This forced another ‘test match’ to determine who would compete in the following season’s top flight, this time against 2nd Division champs Fulham.

Playing at Shepherd’s Bush FC’s ground at Uxbridge Road, Brentford went a goal down after just three minutes but hit back to lead 4-1 at half-time, eventually running out 7-2 victors with Irishman Joe Connor scoring four times.

Joe Connor

Connor, having moved to Brentford as part of the deal that saw Shanks go to Woolwich Arsenal, played for Ireland in that season’s home internationals, scoring in the 2-0 over Scotland at Celtic Park.

But by the 1903-04 campaign Connor had moved on, joining New Brompton (the team that later became Gillingham) as The Bees continued with their huge turnover of players.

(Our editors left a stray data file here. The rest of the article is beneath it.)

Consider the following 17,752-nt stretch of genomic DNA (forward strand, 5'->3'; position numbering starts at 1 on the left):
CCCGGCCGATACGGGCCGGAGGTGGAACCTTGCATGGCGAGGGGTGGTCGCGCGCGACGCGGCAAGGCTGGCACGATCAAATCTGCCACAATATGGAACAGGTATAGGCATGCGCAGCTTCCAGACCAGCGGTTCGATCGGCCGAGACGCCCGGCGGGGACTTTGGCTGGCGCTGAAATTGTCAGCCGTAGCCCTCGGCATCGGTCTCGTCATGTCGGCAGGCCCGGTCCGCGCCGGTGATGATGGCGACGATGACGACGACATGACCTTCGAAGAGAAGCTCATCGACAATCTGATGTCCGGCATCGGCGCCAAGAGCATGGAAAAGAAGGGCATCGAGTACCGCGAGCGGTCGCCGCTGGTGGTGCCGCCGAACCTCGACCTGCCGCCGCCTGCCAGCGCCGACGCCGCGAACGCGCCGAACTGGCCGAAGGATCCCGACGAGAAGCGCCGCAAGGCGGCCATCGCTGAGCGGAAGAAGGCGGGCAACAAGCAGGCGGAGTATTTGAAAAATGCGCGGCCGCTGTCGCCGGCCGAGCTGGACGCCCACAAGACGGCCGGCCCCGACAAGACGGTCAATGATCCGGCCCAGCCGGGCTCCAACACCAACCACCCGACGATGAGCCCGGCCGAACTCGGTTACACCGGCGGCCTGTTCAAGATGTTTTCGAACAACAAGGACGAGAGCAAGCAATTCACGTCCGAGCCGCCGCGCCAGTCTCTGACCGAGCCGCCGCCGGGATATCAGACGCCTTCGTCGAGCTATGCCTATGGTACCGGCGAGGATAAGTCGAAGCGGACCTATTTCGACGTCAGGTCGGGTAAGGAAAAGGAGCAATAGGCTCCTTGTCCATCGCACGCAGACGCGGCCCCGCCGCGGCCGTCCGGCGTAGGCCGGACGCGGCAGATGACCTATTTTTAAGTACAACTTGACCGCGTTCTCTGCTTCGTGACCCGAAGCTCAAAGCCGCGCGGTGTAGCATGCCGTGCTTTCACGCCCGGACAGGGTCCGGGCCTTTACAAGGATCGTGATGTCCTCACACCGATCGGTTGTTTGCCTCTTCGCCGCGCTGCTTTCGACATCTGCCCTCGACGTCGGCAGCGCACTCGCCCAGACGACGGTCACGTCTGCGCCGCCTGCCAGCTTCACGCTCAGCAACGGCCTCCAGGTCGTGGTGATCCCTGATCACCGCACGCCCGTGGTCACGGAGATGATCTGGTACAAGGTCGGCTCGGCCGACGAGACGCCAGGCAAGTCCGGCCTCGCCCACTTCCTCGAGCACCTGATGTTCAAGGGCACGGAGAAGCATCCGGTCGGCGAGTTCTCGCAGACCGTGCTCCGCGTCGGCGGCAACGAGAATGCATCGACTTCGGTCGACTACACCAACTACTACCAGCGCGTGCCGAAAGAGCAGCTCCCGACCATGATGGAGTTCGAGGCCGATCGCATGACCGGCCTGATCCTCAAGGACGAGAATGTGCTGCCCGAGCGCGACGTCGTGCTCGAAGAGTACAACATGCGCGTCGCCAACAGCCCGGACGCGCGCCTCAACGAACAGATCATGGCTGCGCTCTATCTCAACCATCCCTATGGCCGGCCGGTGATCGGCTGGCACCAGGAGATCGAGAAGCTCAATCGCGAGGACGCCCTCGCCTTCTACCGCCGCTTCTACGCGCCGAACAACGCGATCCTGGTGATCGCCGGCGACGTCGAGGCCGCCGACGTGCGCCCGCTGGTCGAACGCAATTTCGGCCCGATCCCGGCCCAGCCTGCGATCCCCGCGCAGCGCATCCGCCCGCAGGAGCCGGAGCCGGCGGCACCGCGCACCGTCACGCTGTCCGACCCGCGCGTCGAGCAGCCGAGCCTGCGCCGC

But big changes were afoot. In the summer of 1903 the club appointed their first Manager.

Dick Molyneux

Dick Molyneux had been in charge at Everton where he led the club to the brink of greatness, and also took them across Stanley Park from their original home, Anfield to Goodison Park. But, amid stories of drunkenness he left the club in 1901.

Molyneux brought in more or less a whole new team including a number of Scotsman, with one of them, Tommy Davidson who came from Newcastle United, made captain. He also signed John Jay from Bristol City who would go on to make more Southern League appearances for the team than any other player.

The season started well. The Bees were near the top of the table after five matches and came through early FA Cup qualifying rounds again, this time overcoming Uxbridge, Oxford City and Wycombe Wanderers to reach the Intermediate Round.